But drumming wasn't his only interest. His mother was an agent for young actors (actually she became one after he became an actor and she saw a need in the area for one). He played the Artful Dodger in Oliver! on West End. That wouldn't be the only character he'd portray in that play. When his voice broke he'd have to give up playing the Artful Dodger, but he would go back at different times in his youth and play various parts. It was a way to make money to afford a way to see acts of the day and to buy equipment. Later in life, he would act again for television and for the movies (He was even considered for the part of The Master on Dr. Who).

He would join bands that went nowhere except for the band Hickory that became Flaming Youth once the brilliant producers Howard and Blaikley get a hold of them. They write them an odd concept album Ark 2 that does so well that Melody Maker picks it as album of the month for October 1969 over Led Zepplin II. But performing the album live proved difficult and writing new material also proved difficult so the band broke up.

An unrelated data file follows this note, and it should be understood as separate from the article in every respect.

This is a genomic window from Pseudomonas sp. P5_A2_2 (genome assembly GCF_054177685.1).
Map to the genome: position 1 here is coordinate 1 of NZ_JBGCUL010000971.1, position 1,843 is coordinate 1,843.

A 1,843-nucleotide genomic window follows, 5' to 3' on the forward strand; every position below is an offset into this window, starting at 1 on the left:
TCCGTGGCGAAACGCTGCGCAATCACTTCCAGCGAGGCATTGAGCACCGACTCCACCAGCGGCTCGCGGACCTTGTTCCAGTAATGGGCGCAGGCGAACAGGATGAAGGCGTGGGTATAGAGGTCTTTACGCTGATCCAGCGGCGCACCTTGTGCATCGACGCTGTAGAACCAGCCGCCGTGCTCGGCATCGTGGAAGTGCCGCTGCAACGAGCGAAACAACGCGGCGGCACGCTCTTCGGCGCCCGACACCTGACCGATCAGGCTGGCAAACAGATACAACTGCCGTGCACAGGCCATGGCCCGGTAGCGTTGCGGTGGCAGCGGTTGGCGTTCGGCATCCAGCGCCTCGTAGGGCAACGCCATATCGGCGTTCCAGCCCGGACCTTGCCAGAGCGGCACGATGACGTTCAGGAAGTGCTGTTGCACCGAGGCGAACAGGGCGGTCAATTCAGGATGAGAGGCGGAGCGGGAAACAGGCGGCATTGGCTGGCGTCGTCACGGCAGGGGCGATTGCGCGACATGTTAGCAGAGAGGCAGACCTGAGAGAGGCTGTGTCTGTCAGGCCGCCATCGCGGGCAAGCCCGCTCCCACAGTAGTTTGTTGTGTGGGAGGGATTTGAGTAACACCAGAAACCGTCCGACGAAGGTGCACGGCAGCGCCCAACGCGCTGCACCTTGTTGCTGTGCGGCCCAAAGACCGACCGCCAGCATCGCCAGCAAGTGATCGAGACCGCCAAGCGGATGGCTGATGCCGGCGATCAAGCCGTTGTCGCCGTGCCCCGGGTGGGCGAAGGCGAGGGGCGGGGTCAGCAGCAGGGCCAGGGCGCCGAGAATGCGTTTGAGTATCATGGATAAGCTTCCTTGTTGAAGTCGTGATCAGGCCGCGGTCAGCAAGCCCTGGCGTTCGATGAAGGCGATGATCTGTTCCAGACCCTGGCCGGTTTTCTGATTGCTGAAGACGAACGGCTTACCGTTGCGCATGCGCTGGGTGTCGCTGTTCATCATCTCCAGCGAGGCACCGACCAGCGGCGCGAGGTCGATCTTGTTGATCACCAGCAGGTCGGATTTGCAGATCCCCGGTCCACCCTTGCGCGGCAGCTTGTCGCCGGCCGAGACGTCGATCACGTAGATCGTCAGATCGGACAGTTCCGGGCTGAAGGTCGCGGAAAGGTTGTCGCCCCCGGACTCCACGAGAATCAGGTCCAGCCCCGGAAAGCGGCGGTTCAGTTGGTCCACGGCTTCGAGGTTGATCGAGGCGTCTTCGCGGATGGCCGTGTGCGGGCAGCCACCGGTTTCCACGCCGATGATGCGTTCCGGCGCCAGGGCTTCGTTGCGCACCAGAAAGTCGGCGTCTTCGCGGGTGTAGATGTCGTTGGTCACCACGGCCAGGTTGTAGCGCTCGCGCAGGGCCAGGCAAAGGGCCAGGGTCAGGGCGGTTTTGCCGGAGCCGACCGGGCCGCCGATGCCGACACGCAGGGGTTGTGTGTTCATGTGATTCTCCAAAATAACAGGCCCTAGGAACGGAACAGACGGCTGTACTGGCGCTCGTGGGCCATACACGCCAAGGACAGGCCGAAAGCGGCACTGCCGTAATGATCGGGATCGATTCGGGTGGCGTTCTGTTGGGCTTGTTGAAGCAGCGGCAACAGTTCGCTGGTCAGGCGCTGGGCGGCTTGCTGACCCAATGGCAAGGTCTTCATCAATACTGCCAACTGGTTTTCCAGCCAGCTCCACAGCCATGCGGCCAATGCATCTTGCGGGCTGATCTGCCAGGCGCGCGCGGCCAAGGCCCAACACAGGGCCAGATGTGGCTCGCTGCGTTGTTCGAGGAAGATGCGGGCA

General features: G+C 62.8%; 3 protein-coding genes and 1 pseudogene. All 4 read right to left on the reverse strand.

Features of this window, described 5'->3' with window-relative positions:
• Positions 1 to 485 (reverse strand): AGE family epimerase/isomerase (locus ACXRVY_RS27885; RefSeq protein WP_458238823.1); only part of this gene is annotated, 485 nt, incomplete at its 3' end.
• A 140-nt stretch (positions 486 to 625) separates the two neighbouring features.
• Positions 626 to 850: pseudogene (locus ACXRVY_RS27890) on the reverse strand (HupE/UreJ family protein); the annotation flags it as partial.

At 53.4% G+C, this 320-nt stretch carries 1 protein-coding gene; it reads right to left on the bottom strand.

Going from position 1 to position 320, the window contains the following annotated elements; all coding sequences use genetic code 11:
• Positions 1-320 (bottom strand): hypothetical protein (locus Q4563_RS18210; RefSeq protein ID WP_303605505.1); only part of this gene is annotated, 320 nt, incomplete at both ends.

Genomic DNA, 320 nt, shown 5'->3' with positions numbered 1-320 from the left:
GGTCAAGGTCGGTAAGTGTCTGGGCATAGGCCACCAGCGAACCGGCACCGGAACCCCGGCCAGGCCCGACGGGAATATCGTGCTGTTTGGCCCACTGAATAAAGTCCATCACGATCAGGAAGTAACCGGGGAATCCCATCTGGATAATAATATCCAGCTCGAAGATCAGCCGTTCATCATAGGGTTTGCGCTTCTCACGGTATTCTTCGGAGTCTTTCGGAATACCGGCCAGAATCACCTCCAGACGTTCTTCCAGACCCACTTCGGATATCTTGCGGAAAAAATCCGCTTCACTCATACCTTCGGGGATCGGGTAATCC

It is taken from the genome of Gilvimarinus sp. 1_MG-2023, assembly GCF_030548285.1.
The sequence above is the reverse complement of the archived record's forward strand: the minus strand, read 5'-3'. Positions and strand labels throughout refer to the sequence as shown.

With nothing to do he gets a fateful chance to play on George Harrison's All Things Must Pass. This isn't his first time meeting a Beatle. He was an extra in a scene in the movie A Hard Day's Night. But don't look for him in the concert scene. He got cut. The song is "The Art of the Dying" and they need a bongo player. He's never played bongos in his life but that's not going to stop him. He gets his check in the mail and waits eagerly for the three-sided album to come out. He isn't in the liner notes and then he can't hear himself in the song. All he can think is that they went in another direction. He finally gets a chance to ask George but he says he can't remember much of making that album. Then George plays a dirty trick on Collins and tells him they found his tracks. He sends him some atrocious bongo playing with George at the end saying can we try it at the top without the bongo player.